Posted: May 20th, 2015 | Author: Michael Courtenay | Filed under: Applied Science, Geology | Tags: British Antarctic Survey, CSIRO, Dasyurus Hallucatus, Eyjafjallajökull-Iceland, Michio Kaku, Monash University, Nishinoshima, Subduction, UNESCO, Volcanic Research, Volcano, Volcanologist | Comments Off on Scientists Discover New Volcanic Eruption Trigger
Scientists say they’ve found a new way to predict when a volcano is about to erupt. Simply; after a measurable pressure drop occurs within a volcano’s internal plumbing, an eruption is likely to follow.
This pressure drop can potentially be used by volcanologists to predict a catastrophic eruption. The researchers say the importance is quite significant, particularly if you are part of a community that lives next door to a volcano, or an airline company mapping flight routes.
The study is hoping to engineer early warning systems so that people can be told with a huge degree of confidence when to get out of the way.
Lead author Dr Janine Kavanagh from the University of Liverpool said with more than 600 million people worldwide living near a volcano at risk of eruptive activity, it is more important than ever that triggering mechanisms are made more accurate. This previously unrecognised trigger could also alleviate the “headache” volcanic eruptions cause civil aviation by providing early and accurate warnings to authorities when they should divert aircraft.
“There is also a strong economic incentive to understand the causes of volcanic activity as demonstrated in 2010 by the eruption of Eyjafjallajökull, Iceland, causing air-traffic disruption across Europe for more than a month, and an estimated $A2.5 billion loss in revenue to the airline industry :: Read the full article »»»»
Posted: January 22nd, 2012 | Author: Marcus Dangerfield | Filed under: Cankler Science News | Tags: Australian Marsupials, Bufo Marinus, Cane Toad, Dasyurus Hallucatus, Giant Neotropical Toad, Native Marsupials, University of Sydney | Comments Off on Australian Marsupials Make Meal of Toxic Toads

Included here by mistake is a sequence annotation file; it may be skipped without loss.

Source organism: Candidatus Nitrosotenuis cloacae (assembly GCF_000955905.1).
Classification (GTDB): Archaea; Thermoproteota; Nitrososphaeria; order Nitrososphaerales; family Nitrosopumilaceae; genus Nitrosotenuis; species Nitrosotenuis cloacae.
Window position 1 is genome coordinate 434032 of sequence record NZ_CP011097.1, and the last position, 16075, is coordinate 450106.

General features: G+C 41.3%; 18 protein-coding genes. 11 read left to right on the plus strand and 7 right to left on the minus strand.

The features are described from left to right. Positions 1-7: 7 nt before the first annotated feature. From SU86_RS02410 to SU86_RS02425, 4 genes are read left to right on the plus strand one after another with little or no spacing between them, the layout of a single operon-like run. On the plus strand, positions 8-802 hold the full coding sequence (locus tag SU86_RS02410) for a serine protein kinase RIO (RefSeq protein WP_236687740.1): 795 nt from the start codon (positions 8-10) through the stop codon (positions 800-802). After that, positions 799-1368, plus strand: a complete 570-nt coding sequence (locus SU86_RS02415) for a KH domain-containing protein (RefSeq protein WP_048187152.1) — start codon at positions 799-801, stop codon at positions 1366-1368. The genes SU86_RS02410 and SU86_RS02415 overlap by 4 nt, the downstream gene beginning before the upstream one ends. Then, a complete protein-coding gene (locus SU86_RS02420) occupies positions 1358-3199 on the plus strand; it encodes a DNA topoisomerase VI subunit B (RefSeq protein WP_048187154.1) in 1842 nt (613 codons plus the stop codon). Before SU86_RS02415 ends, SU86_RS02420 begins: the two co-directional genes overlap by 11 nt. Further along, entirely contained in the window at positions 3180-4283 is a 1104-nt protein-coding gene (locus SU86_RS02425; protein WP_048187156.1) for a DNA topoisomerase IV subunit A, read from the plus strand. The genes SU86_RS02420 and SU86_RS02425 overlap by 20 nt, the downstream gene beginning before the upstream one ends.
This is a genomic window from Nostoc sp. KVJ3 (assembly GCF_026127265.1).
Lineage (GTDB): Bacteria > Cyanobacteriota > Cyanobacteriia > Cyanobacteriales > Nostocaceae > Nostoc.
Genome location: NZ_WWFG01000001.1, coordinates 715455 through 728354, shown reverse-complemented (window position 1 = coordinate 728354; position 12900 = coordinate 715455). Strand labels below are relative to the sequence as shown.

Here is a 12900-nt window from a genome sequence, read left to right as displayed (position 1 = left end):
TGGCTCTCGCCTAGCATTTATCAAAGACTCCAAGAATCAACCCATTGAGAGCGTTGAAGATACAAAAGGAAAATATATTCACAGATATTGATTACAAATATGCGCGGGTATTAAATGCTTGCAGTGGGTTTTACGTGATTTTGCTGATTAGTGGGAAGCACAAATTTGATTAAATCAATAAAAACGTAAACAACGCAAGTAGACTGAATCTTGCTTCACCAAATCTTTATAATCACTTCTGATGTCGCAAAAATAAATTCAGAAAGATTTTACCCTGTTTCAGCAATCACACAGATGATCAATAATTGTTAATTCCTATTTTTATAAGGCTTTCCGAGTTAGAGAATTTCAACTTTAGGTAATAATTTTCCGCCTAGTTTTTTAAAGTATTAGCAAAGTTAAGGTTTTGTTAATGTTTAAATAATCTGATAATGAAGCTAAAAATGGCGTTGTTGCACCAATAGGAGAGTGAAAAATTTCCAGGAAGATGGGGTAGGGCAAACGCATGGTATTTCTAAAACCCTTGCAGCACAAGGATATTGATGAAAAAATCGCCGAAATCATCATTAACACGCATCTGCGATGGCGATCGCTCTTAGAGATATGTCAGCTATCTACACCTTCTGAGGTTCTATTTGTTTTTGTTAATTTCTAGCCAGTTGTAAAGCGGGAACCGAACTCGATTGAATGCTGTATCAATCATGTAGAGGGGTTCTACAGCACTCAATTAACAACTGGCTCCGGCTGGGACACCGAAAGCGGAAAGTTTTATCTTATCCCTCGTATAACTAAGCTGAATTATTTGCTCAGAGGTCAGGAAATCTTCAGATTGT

A study has revealed that some small carnivorous marsupials in Northern Australia instinctively know how to avoid being poisoned by cane toads – Bufo Marinus. The University of Sydney’s Dr Jonathan Webb and his team have found that red-cheeked dunnarts from the Kimberley in Western Australia are naturally wary of cane toads.
The discovery was made when scientists trapped the dunnarts and filmed their first encounters with toads. The marsupials’ killer bites were aimed at the heads of the toads, avoiding their toxic glands and a likely death by poisoning. The research team found that the dunnarts quickly learn that eating other parts of the toad is dangerous. During subsequent encounters the “toad-educated” dunnarts sniff the toads from a distance before rejecting them. The results support another project being run by the team in the Northern Territory which uses cane toad sausages to teach endangered Northern quolls to avoid eating the poisonous amphibians.
The northern quoll – Dasyurus Hallucatus – is an endangered marsupial predator that was once common throughout Northern Australia. The major threat to northern quolls is the highly toxic cane toad that is currently invading northern Australia. Like other native predators, northern quolls lack physiological resistance to toad toxins, and consequently, most quolls die after attacking large toads. Since cane toads invaded northern Australia, quoll populations have plummeted, and the species faces extinction on the mainland. Cane toads cannot be eradicated, and they will soon invade Western Australia. Read the full article »»»»